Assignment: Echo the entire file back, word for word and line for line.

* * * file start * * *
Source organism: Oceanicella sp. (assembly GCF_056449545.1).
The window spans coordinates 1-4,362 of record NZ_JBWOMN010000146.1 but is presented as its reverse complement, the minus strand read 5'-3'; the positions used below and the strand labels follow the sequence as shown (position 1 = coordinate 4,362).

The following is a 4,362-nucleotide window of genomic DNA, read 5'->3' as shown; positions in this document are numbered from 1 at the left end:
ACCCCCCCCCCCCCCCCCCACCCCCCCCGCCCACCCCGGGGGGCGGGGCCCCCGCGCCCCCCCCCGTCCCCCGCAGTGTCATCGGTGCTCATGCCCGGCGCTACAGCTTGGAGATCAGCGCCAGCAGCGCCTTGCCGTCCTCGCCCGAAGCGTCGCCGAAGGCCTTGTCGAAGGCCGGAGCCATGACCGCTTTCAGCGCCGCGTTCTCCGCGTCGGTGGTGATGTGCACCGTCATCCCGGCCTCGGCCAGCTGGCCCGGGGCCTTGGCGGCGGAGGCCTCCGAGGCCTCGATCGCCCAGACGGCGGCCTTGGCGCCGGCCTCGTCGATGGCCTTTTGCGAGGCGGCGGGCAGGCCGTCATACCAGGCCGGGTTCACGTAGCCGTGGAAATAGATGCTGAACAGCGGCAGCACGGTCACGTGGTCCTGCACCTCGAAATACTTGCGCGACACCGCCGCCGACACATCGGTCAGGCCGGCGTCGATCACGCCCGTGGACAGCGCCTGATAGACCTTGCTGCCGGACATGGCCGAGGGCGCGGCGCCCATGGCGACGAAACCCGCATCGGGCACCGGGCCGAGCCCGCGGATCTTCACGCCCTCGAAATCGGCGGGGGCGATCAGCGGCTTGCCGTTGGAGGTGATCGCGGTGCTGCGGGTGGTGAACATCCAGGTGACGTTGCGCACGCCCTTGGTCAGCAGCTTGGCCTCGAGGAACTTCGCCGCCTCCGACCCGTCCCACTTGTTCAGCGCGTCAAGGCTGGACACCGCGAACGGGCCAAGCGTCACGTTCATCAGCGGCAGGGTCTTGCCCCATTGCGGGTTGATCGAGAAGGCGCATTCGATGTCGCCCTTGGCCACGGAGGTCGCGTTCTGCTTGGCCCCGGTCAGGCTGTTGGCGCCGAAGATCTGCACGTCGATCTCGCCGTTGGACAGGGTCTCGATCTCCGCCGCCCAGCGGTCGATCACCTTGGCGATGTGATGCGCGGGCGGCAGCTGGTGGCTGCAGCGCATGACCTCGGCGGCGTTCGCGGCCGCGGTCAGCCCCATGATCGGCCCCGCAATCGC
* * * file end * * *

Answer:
Source organism: Oceanicella sp. (assembly GCF_056449545.1).
The window spans coordinates 1-4,362 of record NZ_JBWOMN010000146.1 but is presented as its reverse complement, the minus strand read 5'-3'; the positions used below and the strand labels follow the sequence as shown (position 1 = coordinate 4,362).

The following is a 4,362-nucleotide window of genomic DNA, read 5'->3' as shown; positions in this document are numbered from 1 at the left end:
ACCCCCCCCCCCCCCCCCCACCCCCCCCGCCCACCCCGGGGGGCGGGGCCCCCGCGCCCCCCCCCGTCCCCCGCAGTGTCATCGGTGCTCATGCCCGGCGCTACAGCTTGGAGATCAGCGCCAGCAGCGCCTTGCCGTCCTCGCCCGAAGCGTCGCCGAAGGCCTTGTCGAAGGCCGGAGCCATGACCGCTTTCAGCGCCGCGTTCTCCGCGTCGGTGGTGATGTGCACCGTCATCCCGGCCTCGGCCAGCTGGCCCGGGGCCTTGGCGGCGGAGGCCTCCGAGGCCTCGATCGCCCAGACGGCGGCCTTGGCGCCGGCCTCGTCGATGGCCTTTTGCGAGGCGGCGGGCAGGCCGTCATACCAGGCCGGGTTCACGTAGCCGTGGAAATAGATGCTGAACAGCGGCAGCACGGTCACGTGGTCCTGCACCTCGAAATACTTGCGCGACACCGCCGCCGACACATCGGTCAGGCCGGCGTCGATCACGCCCGTGGACAGCGCCTGATAGACCTTGCTGCCGGACATGGCCGAGGGCGCGGCGCCCATGGCGACGAAACCCGCATCGGGCACCGGGCCGAGCCCGCGGATCTTCACGCCCTCGAAATCGGCGGGGGCGATCAGCGGCTTGCCGTTGGAGGTGATCGCGGTGCTGCGGGTGGTGAACATCCAGGTGACGTTGCGCACGCCCTTGGTCAGCAGCTTGGCCTCGAGGAACTTCGCCGCCTCCGACCCGTCCCACTTGTTCAGCGCGTCAAGGCTGGACACCGCGAACGGGCCAAGCGTCACGTTCATCAGCGGCAGGGTCTTGCCCCATTGCGGGTTGATCGAGAAGGCGCATTCGATGTCGCCCTTGGCCACGGAGGTCGCGTTCTGCTTGGCCCCGGTCAGGCTGTTGGCGCCGAAGATCTGCACGTCGATCTCGCCGTTGGACAGGGTCTCGATCTCCGCCGCCCAGCGGTCGATCACCTTGGCGATGTGATGCGCGGGCGGCAGCTGGTGGCTGCAGCGCATGACCTCGGCGGCGTTCGCGGCCGCGGTCAGCCCCATGATCGGCCCCGCAATCGC